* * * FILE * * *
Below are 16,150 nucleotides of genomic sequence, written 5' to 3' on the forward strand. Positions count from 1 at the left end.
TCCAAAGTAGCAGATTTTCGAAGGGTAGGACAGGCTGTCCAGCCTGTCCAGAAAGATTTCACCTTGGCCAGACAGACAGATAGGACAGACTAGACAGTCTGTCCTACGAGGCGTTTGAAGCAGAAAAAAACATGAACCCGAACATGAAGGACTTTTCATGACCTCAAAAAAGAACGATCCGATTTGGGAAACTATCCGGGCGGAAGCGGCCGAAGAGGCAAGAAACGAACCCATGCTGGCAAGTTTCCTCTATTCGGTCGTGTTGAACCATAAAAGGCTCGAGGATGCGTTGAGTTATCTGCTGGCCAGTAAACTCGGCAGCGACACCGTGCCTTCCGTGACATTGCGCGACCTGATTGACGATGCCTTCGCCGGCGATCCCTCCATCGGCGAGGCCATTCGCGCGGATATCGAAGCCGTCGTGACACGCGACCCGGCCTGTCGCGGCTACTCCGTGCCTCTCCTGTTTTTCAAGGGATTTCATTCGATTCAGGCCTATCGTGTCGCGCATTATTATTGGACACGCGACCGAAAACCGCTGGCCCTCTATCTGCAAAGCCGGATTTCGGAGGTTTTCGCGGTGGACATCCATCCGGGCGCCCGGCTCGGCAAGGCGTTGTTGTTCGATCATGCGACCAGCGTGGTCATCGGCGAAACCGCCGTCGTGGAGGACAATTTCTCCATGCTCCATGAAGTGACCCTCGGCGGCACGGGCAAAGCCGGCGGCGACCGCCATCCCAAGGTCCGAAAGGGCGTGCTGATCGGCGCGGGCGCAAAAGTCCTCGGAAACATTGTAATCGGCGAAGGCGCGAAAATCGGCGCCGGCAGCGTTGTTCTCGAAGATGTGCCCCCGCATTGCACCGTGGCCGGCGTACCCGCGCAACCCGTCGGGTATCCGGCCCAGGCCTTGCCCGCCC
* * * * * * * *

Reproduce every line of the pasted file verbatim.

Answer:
Below are 16,150 nucleotides of genomic sequence, written 5' to 3' on the forward strand. Positions count from 1 at the left end.
TCCAAAGTAGCAGATTTTCGAAGGGTAGGACAGGCTGTCCAGCCTGTCCAGAAAGATTTCACCTTGGCCAGACAGACAGATAGGACAGACTAGACAGTCTGTCCTACGAGGCGTTTGAAGCAGAAAAAAACATGAACCCGAACATGAAGGACTTTTCATGACCTCAAAAAAGAACGATCCGATTTGGGAAACTATCCGGGCGGAAGCGGCCGAAGAGGCAAGAAACGAACCCATGCTGGCAAGTTTCCTCTATTCGGTCGTGTTGAACCATAAAAGGCTCGAGGATGCGTTGAGTTATCTGCTGGCCAGTAAACTCGGCAGCGACACCGTGCCTTCCGTGACATTGCGCGACCTGATTGACGATGCCTTCGCCGGCGATCCCTCCATCGGCGAGGCCATTCGCGCGGATATCGAAGCCGTCGTGACACGCGACCCGGCCTGTCGCGGCTACTCCGTGCCTCTCCTGTTTTTCAAGGGATTTCATTCGATTCAGGCCTATCGTGTCGCGCATTATTATTGGACACGCGACCGAAAACCGCTGGCCCTCTATCTGCAAAGCCGGATTTCGGAGGTTTTCGCGGTGGACATCCATCCGGGCGCCCGGCTCGGCAAGGCGTTGTTGTTCGATCATGCGACCAGCGTGGTCATCGGCGAAACCGCCGTCGTGGAGGACAATTTCTCCATGCTCCATGAAGTGACCCTCGGCGGCACGGGCAAAGCCGGCGGCGACCGCCATCCCAAGGTCCGAAAGGGCGTGCTGATCGGCGCGGGCGCAAAAGTCCTCGGAAACATTGTAATCGGCGAAGGCGCGAAAATCGGCGCCGGCAGCGTTGTTCTCGAAGATGTGCCCCCGCATTGCACCGTGGCCGGCGTACCCGCGCAACCCGTCGGGTATCCGGCCCAGGCCTTGCCCGCCC